In response to liquidity needs or unusual market conditions, the fund may hold all or a significant portion of its total assets in cash for temporary defensive purposes. This may result in a lower current yield and prevent the fund from achieving its investment objective.
The fund is non-diversified.
An investment in the fund is not insured or guaranteed by the FDIC or any other government agency. Although the fund seeks to preserve the value of your investment at $1.00 per share, it is possible to lose money by investing in the fund.
The fund's yield will fluctuate as the short-term securities in its portfolio mature and the proceeds are reinvested in securities with different interest rates. Additionally, while the fund has maintained a constant share price since inception, and will continue to try to do so, neither The Dreyfus Corporation nor its affiliates are required to make a capital infusion, enter into a capital support agreement or take other actions to prevent the fund's share price from falling below $1.00. The following are the principal risks that could reduce the fund's income level and/or share price:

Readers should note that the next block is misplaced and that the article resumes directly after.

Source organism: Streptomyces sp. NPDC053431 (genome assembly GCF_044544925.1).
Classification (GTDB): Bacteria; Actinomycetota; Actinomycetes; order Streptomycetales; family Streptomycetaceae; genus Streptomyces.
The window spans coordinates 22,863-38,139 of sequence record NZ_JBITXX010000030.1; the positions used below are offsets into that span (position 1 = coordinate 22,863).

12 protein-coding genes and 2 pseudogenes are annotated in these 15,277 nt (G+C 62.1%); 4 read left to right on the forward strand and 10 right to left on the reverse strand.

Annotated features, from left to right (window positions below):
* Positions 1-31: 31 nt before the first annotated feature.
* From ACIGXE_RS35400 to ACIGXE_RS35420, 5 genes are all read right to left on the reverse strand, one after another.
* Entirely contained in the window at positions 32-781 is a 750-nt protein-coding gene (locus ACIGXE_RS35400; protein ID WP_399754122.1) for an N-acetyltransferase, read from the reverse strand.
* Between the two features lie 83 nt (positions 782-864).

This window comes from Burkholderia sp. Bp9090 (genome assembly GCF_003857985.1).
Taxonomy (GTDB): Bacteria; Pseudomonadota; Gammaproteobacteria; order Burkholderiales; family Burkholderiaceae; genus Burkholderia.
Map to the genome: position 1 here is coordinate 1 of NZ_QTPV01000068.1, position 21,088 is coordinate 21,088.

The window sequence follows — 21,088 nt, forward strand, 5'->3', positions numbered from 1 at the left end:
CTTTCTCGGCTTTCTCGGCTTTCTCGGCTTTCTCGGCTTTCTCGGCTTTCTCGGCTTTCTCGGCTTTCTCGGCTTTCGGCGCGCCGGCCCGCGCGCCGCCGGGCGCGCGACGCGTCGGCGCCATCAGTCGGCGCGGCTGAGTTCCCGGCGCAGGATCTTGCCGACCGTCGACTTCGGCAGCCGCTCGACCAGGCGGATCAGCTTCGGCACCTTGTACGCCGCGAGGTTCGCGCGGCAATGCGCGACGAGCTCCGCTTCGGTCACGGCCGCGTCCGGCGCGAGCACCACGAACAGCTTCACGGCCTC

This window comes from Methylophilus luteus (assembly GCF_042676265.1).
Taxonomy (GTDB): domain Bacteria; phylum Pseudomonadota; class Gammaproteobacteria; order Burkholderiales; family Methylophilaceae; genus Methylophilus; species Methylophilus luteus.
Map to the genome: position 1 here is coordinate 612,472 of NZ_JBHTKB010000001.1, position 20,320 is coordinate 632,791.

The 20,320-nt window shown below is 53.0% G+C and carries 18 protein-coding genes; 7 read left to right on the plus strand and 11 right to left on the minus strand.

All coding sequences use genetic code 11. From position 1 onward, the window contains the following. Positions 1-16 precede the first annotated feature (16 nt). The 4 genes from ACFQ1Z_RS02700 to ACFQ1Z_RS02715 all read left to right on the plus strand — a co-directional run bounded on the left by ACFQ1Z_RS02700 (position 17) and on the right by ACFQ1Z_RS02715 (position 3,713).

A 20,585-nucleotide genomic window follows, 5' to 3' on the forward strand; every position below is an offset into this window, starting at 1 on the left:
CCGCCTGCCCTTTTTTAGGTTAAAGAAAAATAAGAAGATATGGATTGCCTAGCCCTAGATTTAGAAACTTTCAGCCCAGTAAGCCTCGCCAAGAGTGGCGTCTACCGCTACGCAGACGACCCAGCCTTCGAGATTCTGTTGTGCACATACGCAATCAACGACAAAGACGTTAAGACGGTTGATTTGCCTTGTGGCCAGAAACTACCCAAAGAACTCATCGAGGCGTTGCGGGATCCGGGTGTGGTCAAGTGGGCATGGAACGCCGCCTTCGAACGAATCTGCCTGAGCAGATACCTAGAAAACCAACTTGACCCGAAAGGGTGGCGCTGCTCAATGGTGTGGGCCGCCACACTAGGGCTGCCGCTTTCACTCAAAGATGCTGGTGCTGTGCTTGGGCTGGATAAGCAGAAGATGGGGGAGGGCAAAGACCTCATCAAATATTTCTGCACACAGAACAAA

* Interest rate risk. This risk refers to the decline in the prices of fixed-income securities that may accompany a rise in the overall level of interest rates. A sharp and unexpected rise in interest rates could cause a money market fund's share price to drop below a dollar. The fund's yield will vary; it is not fixed for a specific period like the yield on a bank certificate of deposit. However, the extremely short maturities of the securities held in money market portfolios-a means of achieving an overall fund objective of principal safety-reduces their potential for price fluctuation. A low interest rate environment may prevent the fund from providing a positive yield or paying fund expenses out of fund assets and could impair the fund's ability to maintain a stable net asset value.